The handset ships October 24, starting at $799. Look for a much meatier review in the near future.

 

 


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Reddit now lets iOS users share to Snapchat

17:23 | 14 October

Reddit users can now share their favorite content from the site to Snapchat, thanks to a new integration that allows sharing of text, link, and image-based posts on iOS from Reddit’s “Safe for Work” communities. The move makes Snapchat the first platform partner that Reddit is testing content sharing integration with, the company says, and it hopes the result will be an influx of younger users to the site.

Unlike many social media platforms, Reddit has tended to skew a little older when it comes to its user demographics. According to Pew Research Center, just 22% of U.S. adults aged 18 to 29 used the site, compared with 34% of those 30 to 49 and 25% of those 50 to 64. And 19% were aged 65 and up, Pew found. While that particular study was performed a few years ago, a 2019 study continues to show Reddit as one of the lesser-used online platforms among all U.S. adults, Pew found.

And with a growing advertising business that’s set to cross $100 million in revenues this year, Reddit needs to even out its user demographics and increase its overall usage to be competitive.

image3

To use the new sharing feature, Reddit users who have Snapchat installed on their iOS device will be able to tap the “Share” icon on a posts in the Reddit iOS app, then select the Snapchat option.

You can then choose to send the post to a few friends or post it to your story so all your friends can see it. The content will appear in Snaps and Snap Stories as a new sticker designed specifically for this integration that includes the Reddit logo and source information.

If the viewer also has the Reddit app installed, they can swipe up on the Snap to visit the post. If they don’t have the app installed, they’ll be directed to the App Store to download it.

image2 1

“Reddit empowers discovery and discussion that many Snapchatters love. With this integration, Snapchatters will be able to share interesting posts they find, adding new context and conversation-starters to their Snaps,” said Ben Schwerin, VP of Partnerships at Snap Inc., in a statement about the launch. “As shared Snaps drive engagement back to Reddit — this helps advance the power of community and connection across both platforms,” he added.

Because Reddit tends to host a wide range of content — some of which may violate Snapchat’s terms of use —  the new integration is only being enabled on Reddit’s “Safe for Work” subreddit communities, which are those that don’t host adult content. The communities must also be in good standing, Reddit says.

image1 1

“Snapchat is the first platform partner with whom we’re testing a content sharing integration, and we’re excited to see how the feature will shape the sharing habits and experiences among our users,” said Vaibhav Sahgal, Reddit’s Head of Growth Product, in a statement. “We hope the integration empowers redditors to share Reddit content more frequently, while simultaneously exposing new users to the unique content only found on Reddit.”

The launch follows Reddit’s $300 million funding round led by China’s Tencent earlier this year, that valued the site at $3 billion. This puts Reddit in competition with Facebook and Google for internet ad dollars — a challenge considering its userbase has historically skewed older and male, and users are often anonymous.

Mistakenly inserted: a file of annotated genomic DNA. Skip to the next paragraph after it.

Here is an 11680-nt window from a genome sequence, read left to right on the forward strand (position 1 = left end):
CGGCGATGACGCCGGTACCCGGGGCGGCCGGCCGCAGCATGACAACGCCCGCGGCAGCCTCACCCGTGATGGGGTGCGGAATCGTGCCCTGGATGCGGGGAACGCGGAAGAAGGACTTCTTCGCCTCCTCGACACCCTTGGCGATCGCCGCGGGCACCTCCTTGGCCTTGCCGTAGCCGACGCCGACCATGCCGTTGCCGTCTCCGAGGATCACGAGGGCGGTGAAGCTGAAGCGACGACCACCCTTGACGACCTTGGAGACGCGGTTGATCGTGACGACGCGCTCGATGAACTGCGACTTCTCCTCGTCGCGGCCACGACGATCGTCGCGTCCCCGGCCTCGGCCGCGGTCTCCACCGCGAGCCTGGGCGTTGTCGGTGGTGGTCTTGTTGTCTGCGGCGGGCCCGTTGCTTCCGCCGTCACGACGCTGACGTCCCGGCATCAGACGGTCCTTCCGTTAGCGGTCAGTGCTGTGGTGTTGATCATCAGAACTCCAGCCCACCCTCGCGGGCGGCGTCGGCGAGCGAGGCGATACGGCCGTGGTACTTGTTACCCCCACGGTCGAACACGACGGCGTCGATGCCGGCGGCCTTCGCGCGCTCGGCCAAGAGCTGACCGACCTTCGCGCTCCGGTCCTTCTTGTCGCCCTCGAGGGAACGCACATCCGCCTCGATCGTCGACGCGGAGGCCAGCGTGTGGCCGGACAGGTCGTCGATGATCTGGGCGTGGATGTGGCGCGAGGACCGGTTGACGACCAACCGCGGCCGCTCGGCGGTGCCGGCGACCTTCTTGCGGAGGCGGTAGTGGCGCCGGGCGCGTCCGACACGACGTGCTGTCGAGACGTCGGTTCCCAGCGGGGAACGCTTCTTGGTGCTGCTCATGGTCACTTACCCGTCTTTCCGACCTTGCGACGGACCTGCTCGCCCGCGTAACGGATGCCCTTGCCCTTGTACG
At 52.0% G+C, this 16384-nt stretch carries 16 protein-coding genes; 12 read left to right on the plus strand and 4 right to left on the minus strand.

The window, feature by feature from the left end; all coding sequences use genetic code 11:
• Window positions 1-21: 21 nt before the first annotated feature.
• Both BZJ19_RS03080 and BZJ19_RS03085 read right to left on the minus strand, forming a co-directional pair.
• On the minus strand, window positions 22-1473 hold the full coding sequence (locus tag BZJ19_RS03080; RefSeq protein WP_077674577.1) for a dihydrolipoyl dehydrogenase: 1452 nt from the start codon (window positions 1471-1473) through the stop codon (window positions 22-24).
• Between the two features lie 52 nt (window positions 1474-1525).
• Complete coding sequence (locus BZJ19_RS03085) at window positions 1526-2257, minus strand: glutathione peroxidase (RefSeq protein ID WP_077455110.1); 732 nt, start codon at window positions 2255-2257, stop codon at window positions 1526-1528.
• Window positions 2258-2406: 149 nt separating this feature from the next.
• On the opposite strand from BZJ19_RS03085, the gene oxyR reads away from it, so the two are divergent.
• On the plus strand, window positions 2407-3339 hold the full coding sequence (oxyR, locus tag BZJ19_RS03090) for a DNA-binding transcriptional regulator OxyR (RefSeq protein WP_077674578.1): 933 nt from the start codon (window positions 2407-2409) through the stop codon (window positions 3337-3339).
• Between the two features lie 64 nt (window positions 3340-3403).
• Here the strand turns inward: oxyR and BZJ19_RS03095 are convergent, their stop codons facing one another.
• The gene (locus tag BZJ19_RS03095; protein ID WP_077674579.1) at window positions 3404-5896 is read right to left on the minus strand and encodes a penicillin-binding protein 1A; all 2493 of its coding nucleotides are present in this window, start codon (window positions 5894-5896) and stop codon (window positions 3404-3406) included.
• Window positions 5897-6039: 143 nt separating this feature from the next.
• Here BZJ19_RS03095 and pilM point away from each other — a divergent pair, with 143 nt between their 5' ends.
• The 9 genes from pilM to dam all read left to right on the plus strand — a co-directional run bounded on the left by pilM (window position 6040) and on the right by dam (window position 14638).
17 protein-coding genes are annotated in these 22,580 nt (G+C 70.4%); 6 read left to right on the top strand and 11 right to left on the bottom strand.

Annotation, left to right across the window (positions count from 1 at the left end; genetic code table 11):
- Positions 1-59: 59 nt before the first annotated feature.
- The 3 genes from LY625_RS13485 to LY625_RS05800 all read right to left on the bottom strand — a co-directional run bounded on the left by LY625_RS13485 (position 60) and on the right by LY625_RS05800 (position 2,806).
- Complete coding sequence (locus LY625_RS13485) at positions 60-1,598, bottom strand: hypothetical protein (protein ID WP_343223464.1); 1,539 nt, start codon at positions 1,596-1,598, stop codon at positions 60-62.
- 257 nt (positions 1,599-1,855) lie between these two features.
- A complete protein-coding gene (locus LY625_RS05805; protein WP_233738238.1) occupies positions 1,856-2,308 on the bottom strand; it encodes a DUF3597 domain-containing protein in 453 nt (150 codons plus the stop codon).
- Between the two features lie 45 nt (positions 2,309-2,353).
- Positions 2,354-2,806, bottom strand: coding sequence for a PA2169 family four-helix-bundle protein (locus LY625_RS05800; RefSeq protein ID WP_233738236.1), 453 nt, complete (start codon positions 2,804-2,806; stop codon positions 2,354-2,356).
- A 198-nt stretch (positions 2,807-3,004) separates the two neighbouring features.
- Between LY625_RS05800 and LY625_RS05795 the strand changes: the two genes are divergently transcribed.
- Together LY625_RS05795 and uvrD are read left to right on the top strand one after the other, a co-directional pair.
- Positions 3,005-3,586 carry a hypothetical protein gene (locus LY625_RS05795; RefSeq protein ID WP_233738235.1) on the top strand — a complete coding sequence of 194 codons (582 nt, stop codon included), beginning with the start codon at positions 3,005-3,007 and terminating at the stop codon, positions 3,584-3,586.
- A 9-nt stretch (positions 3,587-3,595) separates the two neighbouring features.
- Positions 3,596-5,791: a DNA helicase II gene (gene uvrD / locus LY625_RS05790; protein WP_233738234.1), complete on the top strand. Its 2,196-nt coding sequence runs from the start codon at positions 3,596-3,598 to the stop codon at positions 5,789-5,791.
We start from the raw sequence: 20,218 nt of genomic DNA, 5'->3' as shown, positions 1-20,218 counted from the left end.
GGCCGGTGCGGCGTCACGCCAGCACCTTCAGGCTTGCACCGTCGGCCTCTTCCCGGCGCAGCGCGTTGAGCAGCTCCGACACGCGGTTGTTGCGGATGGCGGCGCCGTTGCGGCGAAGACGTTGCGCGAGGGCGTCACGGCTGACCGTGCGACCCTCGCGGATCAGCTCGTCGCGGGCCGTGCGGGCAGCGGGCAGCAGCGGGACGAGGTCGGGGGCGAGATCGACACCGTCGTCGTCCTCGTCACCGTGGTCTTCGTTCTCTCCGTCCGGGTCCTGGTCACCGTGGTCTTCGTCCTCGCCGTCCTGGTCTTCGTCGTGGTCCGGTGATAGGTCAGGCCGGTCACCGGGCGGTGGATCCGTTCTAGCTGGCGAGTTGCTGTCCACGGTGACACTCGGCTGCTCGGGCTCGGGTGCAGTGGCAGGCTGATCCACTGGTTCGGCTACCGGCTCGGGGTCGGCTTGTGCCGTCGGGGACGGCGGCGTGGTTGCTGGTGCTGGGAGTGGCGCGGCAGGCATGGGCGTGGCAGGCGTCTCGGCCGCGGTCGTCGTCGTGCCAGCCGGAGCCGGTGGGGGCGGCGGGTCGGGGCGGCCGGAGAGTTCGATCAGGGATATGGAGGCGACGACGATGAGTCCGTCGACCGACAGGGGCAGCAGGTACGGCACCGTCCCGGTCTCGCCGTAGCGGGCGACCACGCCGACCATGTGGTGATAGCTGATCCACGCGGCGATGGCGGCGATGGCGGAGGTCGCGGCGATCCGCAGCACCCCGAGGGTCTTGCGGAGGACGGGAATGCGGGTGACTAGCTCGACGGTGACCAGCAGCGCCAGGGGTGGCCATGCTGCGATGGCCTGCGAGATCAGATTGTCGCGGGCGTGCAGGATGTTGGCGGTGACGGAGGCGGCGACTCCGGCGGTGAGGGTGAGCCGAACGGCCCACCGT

The company says the sharing feature will roll out to Android users soon. 

 

 


0

Pelion Venture Partners adds Jeff Kearl as a managing director, opens Southern California presence

16:30 | 14 October

The Salt Lake City-based Pelion Venture Partners is opening an outpost in Southern California and has added Jeff Kearl as a managing director to head up operations in the region.

Kearl was the chief executive officer of Stance, a direct-to-consumer retailer selling socks and clothing basics, and has a long history of investing in startup companies throughout Southern California, according to a statement.

In addition to Stance, Kearl serves on the board of directors for Domo, a cloud software company; Scopely, the mobile game developer; and Just Water, the water company co-founded by the actor and musician, Jaden Smith. He previously served as chairman of the board for the audio technology retailer,  Skullcandy, and was the EVP for the internet marketplace, Logoworks.

“A physical presence in Southern California will allow us closer access to a fast growing and underserved capital market,” Kearl wrote in an email. “85% of the venture capital dollars in LA are coming from investors outside of LA. Pelion believes by partnering with founders and VCs in Southern California we can create and add more value to this exciting tech scene.”

Pelion has already invested money into the Southern California tech ecosystem and Kearl’s presence will double down on that commitment, he wrote in an email.

“In the past several years, Pelion has invested in 7 companies in Southern California,” wrote Kearl. “Given our conviction on founders and startups in Southern California, we are making a conscious effort to increase our activity in the area and expect these numbers to increase dramatically.”

 

 


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Samsung’s Galaxy Fold concierge service is live in the US for those who need it

16:50 | 13 October

Part of Samsung’s reboot of the Galaxy Fold was the announcement of a Premiere Service. Along with a reinforced version of the phone and a lot more warning labels, the company announced that it would also be a 24/7 care service…just in case something happened with the device.